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Zapato Power: Freddie Ramos Takes Off #WeNeedDiverseBooks #WeHaveDiverseBooks #DiverseKidsBooks #Magic #Hispanic #Latino #SingleMom
Real Life: Imagined
Freddie Ramos’s story is pretty common: Mom worked to get through community college in order to get a better job, Dad passed away while in the service; neighbors, friends, and teachers all make up the atmosphere for his ordinary life. But one day Freddie gets a box with a pair of purple shoes (which is great because now mom doesn’t have to buy any!) and these shoes give him ZAPATO POWER! So Freddie has the power to zip by in a flash of dust and smoke. How does he use his super powers? Where did the shoes come from? How will this saga continue? Keep reading… (more…)
Varsha Bajaj’s novel, Abby Spencer Goes to Bollywood presents the story of a bi-racial Indian-America girl who’s never met her father. She’s spent her life living in Houston, Texas with her mother being a happy, well-loved American girl who only knows one thing about her father: he is from India.
The story opens with Abby having an allergic reaction to coconut. After having to admit she knows nothing about the medical history of the father of her child, Abby’s mother realizes she needs to attempt to contact him, something she has not tried since she found out she was pregnant. After a very small window of waiting, she is finally able to contact her ex-boyfriend and as it turns out, he never received the registered letter she sent all those years ago explaining Abby’s existence. Abby not only has to deal with the shock that her father never knew about her—up until this point she believed he simply didn’t want to be a part of her life—but she also finds out he is a huge Bollywood star. The rest of the novel revolves around Abby traveling to Mumbai to meet her father and the other half of her ethnicity.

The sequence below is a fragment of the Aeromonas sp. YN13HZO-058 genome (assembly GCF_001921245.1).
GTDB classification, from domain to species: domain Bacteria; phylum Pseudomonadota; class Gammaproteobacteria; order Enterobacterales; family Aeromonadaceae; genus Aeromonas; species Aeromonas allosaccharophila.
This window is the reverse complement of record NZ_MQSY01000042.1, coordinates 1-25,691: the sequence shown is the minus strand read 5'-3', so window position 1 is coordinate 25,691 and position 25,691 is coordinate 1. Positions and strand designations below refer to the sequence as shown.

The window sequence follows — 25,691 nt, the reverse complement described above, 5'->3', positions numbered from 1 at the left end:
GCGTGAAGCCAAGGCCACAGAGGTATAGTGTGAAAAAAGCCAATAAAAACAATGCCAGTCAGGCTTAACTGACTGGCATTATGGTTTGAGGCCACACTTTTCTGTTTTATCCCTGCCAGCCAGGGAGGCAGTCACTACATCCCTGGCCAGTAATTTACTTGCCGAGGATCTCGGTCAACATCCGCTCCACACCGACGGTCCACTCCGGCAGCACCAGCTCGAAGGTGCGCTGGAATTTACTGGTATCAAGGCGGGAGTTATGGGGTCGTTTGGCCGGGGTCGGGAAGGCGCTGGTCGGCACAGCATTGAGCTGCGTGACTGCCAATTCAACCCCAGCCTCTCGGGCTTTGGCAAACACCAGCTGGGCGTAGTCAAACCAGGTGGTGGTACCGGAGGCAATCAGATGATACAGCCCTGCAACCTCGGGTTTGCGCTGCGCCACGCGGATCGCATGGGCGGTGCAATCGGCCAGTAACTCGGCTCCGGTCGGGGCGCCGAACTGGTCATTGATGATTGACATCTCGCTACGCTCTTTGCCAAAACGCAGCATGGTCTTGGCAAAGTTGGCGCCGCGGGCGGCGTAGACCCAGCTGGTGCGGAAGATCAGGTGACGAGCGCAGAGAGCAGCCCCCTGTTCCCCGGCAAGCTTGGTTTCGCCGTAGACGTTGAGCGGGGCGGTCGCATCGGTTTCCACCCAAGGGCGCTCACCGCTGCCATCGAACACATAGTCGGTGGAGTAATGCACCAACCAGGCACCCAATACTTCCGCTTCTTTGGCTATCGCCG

Perfect Lil Blends: A Reality Book that Celebrates the Diversity of Multicultural Children is like a series of love letters from parents to their children accompanied by their children’s portraits. Compiled by Luke Whitehead, the founder of Mixed Nation, this is a photo essay of children of mixed heritage from almost every racial, cultural, and ethnic background. Yes, most of these children are exceptionally beautiful however, similar to, but more personal than, Kip Fulbeck’s photo essay book Mixed, each photo of a child is accompanied by a description of the child’s life interests and a note of dedication from the parents to the child, making this more than a vanity book of portraits. (more…)